Trinidad and Tobago’s financial industry is a leader in the Caribbean region, but a change of mindset could be needed to ensure further expansion.
Five years ago, Trinidad and Tobago’s financial sector was plunged into crisis. In January 2009 the Central Bank announced it was taking control of CLICO, the country’s biggest insurance firm, and CLICO Investment Bank (CIB), its largest investment lender, due to liquidity problems. It was, as current Central Bank governor Jwala Rambarran describes it, “our own Lehman meltdown”, which would cost the state upwards of US$20 billion (£12.2 billion) and shake public faith in the country’s financial institutions.
Yet half a decade on, Trinidad and Tobago’s financial industry, based on the conservative Canadian model, has recovered and weathered the broader global downturn. Eight commercial banks are operating, the same number as before the CLICO crisis and authorities say they have learned important lessons from that debacle. Regulation of the sector has been tightened up and an insurance bill, which Rambarran calls “the most substantial piece of financial legislation in the country,” has been created.
But it seems that some of the biggest challenges facing Trinidad and Tobago’s financial industry are not related to legislation, but rather to the ambitions and state of mind of its business community.
3.5%: The estimated average dividend yield on Trinidad and Tobago’s stock exchange in 2012.
Wainwright Iton, general manager of the Trinidad and Tobago Stock Exchange, says this figure dwarfs the equivalent interest being offered by commercial banks, reflecting the country’s corporate stability and attractiveness to investors.
With several large banks, a well-educated labour force and renowned telecommunications, the country is widely seen as the Caribbean’s financial hub, as well as one of its most stable economies. Its bourse, meanwhile, which was the subject of a securities reform in 2012, leads the region. Yet, as Wainwright Iton, general manager of the Trinidad and Tobago Stock Exchange, explains, local firms still need cajoling when it comes to listing on the market.
“Apart from the well-established conglomerates and big business, most of the companies are family held and fairly tightly held,” he says. “It’s difficult to convince them to give over that control.”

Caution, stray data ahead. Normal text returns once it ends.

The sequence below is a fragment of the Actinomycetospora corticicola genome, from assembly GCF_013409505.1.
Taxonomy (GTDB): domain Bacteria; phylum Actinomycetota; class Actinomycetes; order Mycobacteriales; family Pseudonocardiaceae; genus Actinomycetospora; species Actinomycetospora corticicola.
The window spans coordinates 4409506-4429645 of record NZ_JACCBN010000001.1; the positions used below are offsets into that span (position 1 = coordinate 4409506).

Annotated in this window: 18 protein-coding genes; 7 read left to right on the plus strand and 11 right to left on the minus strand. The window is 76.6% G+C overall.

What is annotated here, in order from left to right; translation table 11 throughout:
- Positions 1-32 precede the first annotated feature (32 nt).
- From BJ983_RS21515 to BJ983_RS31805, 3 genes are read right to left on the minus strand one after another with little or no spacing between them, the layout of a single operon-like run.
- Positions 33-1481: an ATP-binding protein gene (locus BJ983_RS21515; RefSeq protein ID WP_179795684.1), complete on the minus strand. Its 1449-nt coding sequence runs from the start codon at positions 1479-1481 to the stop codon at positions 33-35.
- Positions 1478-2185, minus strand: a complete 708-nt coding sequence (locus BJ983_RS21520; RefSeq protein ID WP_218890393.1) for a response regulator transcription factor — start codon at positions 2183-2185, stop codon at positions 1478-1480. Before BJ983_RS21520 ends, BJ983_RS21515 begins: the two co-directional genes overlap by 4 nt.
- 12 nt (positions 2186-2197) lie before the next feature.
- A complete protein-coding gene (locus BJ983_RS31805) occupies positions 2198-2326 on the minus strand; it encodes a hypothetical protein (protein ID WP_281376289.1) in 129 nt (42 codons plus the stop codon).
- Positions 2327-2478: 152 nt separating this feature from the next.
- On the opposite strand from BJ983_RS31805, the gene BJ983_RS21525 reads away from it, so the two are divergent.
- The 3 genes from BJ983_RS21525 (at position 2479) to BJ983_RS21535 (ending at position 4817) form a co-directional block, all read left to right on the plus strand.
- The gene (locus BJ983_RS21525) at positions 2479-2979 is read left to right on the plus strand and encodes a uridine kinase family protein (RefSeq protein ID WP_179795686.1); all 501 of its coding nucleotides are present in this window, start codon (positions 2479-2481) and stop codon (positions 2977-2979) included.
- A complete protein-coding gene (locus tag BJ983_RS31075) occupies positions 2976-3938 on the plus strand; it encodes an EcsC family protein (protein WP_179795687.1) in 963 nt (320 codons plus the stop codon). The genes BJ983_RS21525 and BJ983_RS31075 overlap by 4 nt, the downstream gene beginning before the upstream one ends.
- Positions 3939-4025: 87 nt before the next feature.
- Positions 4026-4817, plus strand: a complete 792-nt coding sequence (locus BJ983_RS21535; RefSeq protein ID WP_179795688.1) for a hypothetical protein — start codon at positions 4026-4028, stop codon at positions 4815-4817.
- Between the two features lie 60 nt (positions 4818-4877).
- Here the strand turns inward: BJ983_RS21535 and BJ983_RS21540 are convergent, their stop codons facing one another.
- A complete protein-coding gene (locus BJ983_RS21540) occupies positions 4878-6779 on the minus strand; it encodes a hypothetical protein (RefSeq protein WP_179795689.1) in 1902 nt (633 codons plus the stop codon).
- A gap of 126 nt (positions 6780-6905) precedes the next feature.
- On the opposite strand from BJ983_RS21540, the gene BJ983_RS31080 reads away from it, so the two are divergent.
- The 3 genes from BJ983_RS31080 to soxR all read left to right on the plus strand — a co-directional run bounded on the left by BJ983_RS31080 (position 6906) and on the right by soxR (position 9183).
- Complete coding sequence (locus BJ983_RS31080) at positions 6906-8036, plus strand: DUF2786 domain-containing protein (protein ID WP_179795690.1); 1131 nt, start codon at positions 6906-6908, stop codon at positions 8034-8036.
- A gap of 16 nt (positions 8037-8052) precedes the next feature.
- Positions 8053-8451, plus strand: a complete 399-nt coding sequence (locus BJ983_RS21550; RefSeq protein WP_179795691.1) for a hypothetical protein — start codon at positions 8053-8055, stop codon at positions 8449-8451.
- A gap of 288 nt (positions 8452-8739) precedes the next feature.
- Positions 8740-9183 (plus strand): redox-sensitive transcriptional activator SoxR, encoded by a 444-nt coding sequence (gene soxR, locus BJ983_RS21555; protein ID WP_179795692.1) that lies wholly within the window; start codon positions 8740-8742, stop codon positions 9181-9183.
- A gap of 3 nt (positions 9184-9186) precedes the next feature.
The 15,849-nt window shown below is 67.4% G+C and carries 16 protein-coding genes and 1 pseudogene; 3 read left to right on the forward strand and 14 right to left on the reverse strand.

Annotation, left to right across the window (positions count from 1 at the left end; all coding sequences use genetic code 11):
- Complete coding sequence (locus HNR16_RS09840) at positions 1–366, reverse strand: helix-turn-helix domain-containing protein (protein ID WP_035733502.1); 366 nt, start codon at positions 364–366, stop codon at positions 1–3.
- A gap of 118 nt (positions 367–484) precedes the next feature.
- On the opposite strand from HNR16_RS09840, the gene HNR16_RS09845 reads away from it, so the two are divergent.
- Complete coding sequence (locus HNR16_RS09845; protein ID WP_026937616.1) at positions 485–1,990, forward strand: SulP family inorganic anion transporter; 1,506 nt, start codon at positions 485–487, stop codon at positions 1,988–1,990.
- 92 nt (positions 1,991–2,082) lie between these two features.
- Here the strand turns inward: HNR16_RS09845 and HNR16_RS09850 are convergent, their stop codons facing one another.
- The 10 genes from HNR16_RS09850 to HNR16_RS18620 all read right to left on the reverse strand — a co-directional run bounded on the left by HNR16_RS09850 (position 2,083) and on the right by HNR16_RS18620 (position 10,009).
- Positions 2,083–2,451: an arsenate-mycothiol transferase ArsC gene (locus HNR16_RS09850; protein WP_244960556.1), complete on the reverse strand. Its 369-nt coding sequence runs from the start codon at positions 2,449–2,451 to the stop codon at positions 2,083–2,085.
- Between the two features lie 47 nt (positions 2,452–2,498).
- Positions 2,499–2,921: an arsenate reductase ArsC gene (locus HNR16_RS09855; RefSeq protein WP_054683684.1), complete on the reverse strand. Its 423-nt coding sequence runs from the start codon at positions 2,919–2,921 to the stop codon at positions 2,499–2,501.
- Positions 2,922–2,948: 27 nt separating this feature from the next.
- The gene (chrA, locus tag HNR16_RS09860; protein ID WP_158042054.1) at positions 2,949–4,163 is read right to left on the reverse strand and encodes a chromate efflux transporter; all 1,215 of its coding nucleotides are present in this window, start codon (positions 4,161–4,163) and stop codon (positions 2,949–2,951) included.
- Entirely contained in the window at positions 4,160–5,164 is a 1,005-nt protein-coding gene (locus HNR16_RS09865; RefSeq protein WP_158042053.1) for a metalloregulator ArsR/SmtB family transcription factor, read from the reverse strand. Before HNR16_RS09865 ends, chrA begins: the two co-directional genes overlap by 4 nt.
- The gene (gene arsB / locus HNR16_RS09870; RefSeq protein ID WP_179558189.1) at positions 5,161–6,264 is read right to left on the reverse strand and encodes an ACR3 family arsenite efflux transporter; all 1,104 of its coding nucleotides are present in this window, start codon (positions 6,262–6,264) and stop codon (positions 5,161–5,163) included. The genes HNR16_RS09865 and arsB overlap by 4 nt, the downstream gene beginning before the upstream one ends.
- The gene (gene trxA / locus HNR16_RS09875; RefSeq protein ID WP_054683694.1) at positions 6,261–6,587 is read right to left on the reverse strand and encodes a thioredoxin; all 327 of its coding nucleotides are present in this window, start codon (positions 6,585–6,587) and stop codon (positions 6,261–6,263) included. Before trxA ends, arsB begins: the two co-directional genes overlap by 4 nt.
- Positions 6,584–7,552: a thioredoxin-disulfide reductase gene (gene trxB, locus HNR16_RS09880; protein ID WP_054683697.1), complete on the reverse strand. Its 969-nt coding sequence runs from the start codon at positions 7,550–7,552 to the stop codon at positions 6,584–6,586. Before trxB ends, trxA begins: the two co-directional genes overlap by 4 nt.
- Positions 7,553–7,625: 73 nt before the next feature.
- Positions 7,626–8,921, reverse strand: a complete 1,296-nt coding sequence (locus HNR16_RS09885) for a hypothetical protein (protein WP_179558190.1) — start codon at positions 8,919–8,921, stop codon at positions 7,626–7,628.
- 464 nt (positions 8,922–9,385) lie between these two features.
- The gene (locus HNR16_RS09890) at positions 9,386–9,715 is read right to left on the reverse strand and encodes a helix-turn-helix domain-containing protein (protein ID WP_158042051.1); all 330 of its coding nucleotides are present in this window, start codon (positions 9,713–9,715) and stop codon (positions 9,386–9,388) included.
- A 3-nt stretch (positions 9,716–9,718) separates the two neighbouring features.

Iton believes his own country’s brokers are not as aggressive as their Jamaican counterparts when it comes to drumming up business.
“From my perspective, the big job is public education; convincing both the demand side and the supply side about why they should be coming to the public market to raise capital because the benefits accrue to everybody,” he explains.
While Trinidad and Tobago’s financial sector now seems to have put behind it the trauma of CLICO, many in the industry feel the next logical step is greater integration with the rest of the Caribbean.
Securities platforms are fairly standardised across the region, but legislation is not. A single Caribbean stock exchange would create one large market and cut costs for individual nations, argues Iton. Meanwhile, in a recent meeting with fellow Caribbean central bank governors, Rambarran floated the idea of pooling foreign exchange resources to protect against the external shocks to which small island nations are so susceptible.
“[If] the EU could do it with its big, huge economies, I don’t see why 17 small islands can’t do it,” says Duane Hinkson, managing director of FirstCaribbean International Bank.
Singing the heroes’ praises
FirstCaribbean International Bank runs a pan-Caribbean programme known as Unsung Heroes, which rewards those who work to serve their community. Domestic panels select the national winners, who then enter the regional competition. In 2010, Trinidadian Stephen McClatchie won the latter award for his selfless work in the Toco community.